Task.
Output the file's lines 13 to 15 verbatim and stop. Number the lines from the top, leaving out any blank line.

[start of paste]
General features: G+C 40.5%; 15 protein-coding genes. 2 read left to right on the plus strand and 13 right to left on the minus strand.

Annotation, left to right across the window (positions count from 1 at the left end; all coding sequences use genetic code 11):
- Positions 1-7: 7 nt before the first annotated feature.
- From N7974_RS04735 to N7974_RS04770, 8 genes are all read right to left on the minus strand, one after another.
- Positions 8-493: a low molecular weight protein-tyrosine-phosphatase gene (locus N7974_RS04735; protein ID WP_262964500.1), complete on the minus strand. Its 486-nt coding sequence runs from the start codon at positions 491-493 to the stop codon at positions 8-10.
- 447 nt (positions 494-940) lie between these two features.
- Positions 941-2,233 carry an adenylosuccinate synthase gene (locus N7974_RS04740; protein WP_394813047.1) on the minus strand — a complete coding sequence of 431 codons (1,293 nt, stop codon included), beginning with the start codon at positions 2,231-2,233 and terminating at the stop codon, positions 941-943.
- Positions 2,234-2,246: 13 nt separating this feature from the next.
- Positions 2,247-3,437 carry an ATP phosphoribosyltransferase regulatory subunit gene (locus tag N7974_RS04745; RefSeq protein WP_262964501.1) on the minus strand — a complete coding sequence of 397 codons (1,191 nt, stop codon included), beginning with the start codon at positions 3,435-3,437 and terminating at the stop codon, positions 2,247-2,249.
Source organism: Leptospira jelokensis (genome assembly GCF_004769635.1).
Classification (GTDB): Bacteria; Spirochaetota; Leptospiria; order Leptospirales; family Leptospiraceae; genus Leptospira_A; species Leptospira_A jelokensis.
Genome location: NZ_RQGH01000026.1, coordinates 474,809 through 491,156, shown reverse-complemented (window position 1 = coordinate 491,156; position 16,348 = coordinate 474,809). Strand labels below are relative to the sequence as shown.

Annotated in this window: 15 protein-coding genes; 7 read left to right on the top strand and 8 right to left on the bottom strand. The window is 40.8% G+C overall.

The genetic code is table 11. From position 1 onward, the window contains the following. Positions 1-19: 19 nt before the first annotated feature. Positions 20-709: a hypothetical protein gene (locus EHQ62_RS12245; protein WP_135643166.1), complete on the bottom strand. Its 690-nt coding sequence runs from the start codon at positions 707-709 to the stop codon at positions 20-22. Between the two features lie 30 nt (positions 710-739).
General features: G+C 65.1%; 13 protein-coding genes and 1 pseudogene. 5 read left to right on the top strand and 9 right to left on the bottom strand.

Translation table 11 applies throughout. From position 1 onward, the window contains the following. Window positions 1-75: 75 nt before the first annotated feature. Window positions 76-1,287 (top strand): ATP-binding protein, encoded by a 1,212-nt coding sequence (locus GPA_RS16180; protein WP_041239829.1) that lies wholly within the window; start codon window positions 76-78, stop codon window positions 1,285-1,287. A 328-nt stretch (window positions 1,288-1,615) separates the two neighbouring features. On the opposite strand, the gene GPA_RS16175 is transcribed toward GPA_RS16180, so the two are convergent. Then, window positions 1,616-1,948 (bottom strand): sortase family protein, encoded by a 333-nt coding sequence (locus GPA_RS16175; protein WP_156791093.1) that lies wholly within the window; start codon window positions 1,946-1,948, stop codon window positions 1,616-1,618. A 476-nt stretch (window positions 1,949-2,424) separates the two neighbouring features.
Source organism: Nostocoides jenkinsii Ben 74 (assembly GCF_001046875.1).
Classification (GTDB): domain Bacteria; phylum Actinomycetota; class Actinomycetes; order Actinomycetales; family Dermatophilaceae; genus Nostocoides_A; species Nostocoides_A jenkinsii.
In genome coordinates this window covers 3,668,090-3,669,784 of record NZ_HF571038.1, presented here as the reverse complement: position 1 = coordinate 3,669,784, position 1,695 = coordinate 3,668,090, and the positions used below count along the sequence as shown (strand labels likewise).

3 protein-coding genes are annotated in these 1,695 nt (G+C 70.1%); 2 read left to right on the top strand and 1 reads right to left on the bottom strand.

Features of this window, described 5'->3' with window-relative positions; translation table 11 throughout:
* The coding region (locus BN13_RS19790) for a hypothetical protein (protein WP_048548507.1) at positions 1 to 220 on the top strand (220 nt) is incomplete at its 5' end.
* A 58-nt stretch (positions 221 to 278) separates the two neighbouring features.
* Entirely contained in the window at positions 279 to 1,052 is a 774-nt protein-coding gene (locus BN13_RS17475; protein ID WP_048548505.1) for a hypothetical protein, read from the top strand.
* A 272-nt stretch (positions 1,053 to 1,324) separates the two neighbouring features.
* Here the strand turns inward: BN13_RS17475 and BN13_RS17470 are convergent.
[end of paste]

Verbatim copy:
Annotated in this window: 15 protein-coding genes; 7 read left to right on the top strand and 8 right to left on the bottom strand. The window is 40.8% G+C overall.

The genetic code is table 11. From position 1 onward, the window contains the following. Positions 1-19: 19 nt before the first annotated feature. Positions 20-709: a hypothetical protein gene (locus EHQ62_RS12245; protein WP_135643166.1), complete on the bottom strand. Its 690-nt coding sequence runs from the start codon at positions 707-709 to the stop codon at positions 20-22. Between the two features lie 30 nt (positions 710-739).
General features: G+C 65.1%; 13 protein-coding genes and 1 pseudogene. 5 read left to right on the top strand and 9 right to left on the bottom strand.